Minority Issues – SC, ST, Dalits, OBC, Reservations, etc.

In news: Criterion for SC status

Note4Students

From UPSC perspective, the following things are important :

Prelims level : NA

Mains level : SC status and related issues

The Supreme Court has sought the most recent position of the Union government on a batch of petitions challenging the Constitution (Scheduled Castes) Order of 1950, which allows only members of Hindu, Sikh and Buddhist religions to be recognised as SCs.

The Constitution Order of 1950

  • When enacted, the Constitution (Scheduled Castes) Order of 1950, initially provided for recognising only Hindus as SCs.
  • It was then aimed to address the social disability arising out of the practice of untouchability.
  • The Order was amended in 1956 to include Dalits who had converted to Sikhism and once more in 1990 to include Dalits who had converted to Buddhism.
  • Both amendments were aided by the reports of the Kaka Kalelkar Commission in 1955 and the High Powered Panel (HPP) on Minorities, SCs and STs in 1983 respectively.

What about Christians?

  • The Union government in 2019 rejected the possibility of including Dalit Christians as members of SCs.
  • This decision was rooted on the exclusion on an Imperial Order of 1936 of the then colonial government, which had first classified a list of the Depressed Classes and specifically excluded “Indian Christians” from it.

Why are Dalit Christians excluded?

  • SC status is meant for communities suffering from social disabilities arising out of the practice of untouchability that was prevalent in Hindu and Sikh communities.
  • SC status for everyone would significantly swell the population of SCs across the country thus trivializing the purpose itself.

Why neo-Buddhists are included in SC quota?

  • The amendment to include Buddhist converts as SCs was passed in 1990.
  • Like Dalit Buddhists, Dalits who converted to Islam or Christianity belonged to different sets of caste groups and not just one.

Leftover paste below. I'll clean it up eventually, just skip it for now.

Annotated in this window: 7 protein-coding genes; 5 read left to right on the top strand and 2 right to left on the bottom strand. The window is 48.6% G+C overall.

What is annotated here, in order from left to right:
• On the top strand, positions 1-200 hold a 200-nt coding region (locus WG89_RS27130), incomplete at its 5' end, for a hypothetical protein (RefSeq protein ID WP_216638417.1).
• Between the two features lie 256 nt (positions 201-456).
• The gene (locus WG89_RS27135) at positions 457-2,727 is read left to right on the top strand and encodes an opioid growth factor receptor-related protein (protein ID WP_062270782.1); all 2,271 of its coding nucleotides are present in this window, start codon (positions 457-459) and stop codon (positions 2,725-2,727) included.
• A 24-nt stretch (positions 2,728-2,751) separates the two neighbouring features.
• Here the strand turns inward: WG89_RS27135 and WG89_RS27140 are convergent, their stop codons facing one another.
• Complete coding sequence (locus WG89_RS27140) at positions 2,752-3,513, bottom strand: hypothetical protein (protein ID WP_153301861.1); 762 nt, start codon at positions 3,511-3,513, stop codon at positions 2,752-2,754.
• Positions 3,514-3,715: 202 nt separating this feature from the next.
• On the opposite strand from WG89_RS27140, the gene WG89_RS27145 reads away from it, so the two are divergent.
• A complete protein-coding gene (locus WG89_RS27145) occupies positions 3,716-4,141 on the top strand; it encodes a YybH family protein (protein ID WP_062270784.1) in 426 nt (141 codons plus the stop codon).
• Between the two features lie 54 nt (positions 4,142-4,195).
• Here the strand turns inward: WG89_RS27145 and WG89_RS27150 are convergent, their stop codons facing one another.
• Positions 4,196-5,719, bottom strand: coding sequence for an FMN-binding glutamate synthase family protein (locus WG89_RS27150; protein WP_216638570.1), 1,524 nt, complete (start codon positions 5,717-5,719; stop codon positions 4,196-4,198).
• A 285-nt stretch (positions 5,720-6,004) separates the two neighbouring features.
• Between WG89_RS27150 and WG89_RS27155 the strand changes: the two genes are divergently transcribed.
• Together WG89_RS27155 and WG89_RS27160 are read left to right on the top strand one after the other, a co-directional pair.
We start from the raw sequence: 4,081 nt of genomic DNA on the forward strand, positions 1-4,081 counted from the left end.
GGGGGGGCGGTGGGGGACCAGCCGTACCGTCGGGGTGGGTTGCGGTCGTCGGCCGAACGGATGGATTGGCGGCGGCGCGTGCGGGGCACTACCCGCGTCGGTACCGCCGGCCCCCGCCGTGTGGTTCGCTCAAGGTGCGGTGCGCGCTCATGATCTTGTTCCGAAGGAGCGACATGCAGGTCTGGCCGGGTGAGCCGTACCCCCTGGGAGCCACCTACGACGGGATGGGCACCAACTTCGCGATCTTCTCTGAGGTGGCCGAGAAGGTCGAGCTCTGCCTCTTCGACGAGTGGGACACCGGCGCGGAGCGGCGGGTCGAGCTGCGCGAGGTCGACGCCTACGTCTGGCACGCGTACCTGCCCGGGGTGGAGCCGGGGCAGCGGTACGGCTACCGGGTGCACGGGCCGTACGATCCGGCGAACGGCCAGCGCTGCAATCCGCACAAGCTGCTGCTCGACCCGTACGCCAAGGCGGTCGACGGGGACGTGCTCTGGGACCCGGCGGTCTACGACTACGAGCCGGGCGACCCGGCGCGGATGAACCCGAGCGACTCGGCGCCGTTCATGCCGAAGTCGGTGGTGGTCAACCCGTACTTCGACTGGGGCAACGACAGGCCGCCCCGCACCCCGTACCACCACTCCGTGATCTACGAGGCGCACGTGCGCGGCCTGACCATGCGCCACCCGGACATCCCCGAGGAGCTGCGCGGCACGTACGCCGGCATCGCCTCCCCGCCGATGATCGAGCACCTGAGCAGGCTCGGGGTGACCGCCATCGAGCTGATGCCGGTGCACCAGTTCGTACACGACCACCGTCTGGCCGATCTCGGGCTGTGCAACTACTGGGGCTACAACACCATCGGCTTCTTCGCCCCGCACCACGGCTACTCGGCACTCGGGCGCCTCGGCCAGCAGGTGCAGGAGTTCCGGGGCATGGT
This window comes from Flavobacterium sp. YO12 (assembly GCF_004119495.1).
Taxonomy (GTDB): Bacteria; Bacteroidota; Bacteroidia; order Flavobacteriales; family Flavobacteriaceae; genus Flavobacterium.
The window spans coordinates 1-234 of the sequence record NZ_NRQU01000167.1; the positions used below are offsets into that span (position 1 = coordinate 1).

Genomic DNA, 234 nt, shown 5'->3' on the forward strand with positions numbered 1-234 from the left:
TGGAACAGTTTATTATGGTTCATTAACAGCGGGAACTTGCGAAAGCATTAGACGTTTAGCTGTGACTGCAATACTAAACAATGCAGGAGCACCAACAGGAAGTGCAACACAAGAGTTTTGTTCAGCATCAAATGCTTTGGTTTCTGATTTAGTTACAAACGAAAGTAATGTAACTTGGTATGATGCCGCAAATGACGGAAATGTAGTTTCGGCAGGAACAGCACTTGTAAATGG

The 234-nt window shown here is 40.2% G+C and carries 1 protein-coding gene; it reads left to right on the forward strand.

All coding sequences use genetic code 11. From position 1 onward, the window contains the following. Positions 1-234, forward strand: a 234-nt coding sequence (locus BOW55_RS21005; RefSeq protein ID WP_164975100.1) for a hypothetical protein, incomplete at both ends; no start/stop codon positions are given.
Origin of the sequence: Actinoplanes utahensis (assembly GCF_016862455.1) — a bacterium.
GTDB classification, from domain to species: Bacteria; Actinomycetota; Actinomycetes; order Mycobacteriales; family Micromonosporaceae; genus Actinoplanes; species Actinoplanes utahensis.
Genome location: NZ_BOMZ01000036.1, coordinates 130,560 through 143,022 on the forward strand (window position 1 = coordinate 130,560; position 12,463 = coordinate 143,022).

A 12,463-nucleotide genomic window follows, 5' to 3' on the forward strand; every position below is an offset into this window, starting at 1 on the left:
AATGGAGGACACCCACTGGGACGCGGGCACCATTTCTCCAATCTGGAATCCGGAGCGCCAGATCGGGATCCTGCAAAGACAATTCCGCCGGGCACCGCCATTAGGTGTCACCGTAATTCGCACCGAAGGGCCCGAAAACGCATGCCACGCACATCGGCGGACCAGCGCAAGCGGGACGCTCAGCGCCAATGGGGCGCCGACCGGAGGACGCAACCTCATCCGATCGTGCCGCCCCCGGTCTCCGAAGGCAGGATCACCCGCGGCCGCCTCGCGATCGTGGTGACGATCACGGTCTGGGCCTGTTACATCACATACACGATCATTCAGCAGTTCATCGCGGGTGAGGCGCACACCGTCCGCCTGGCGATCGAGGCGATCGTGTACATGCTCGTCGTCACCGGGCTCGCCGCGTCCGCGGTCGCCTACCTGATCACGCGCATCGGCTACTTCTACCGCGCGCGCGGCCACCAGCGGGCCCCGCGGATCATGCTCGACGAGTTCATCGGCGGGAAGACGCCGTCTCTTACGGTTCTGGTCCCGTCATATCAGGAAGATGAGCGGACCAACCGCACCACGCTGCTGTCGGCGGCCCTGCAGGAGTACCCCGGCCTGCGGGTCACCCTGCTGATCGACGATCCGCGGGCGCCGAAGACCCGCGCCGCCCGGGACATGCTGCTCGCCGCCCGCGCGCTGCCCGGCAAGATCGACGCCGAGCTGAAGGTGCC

• As a result of this, they cannot be categorised as a “single ethnic group”, which is required by Clause (2) of Article 341 for inclusion.

Major concerns of including other religions

  • Sanction of untouchability: The practice of “untouchability” was a feature of Hindu religion and its branches. This would imply that India was trying to “impose its caste system” upon Christians and Muslims.
  • Undue internationalization: Allowing the inclusion of Dalit Muslims and Dalit Christians as SCs could result in being misunderstood internationally.
  • Reviving casteism: Christians and Muslims of Dalit origin had lost their caste identity by way of their conversion and that in their new religious community, the practice of untouchability is not prevalent.

Is there a case for inclusion?

  • The petitions arguing for inclusion have cited several independent Commission reports that have documented the existence of caste and caste inequalities among Indian Christians and Indian Muslims.
  • Even after conversion, members who were originally from SCs continued to experience the same social disabilities.
  • This was substantiated in the First Backward Classes Commission’s report in 1953, the HPP report on SCs, STs, and Minorities in 1983, the Mandal Commission Report, etc.
  • However, these reports do not have enough empirical evidence to support their claims.

Why is the issue debated?

  • Non-deserving beneficiaries: The proposition that caste identity is lost upon conversion, noting that even in Sikhism and Buddhism, casteism is not present and yet they have been included as SCs.
  • Continued discrimination: The above-mentioned reports argue that caste-based discrimination continues even after conversion, hence entitling these communities to SC status.

 

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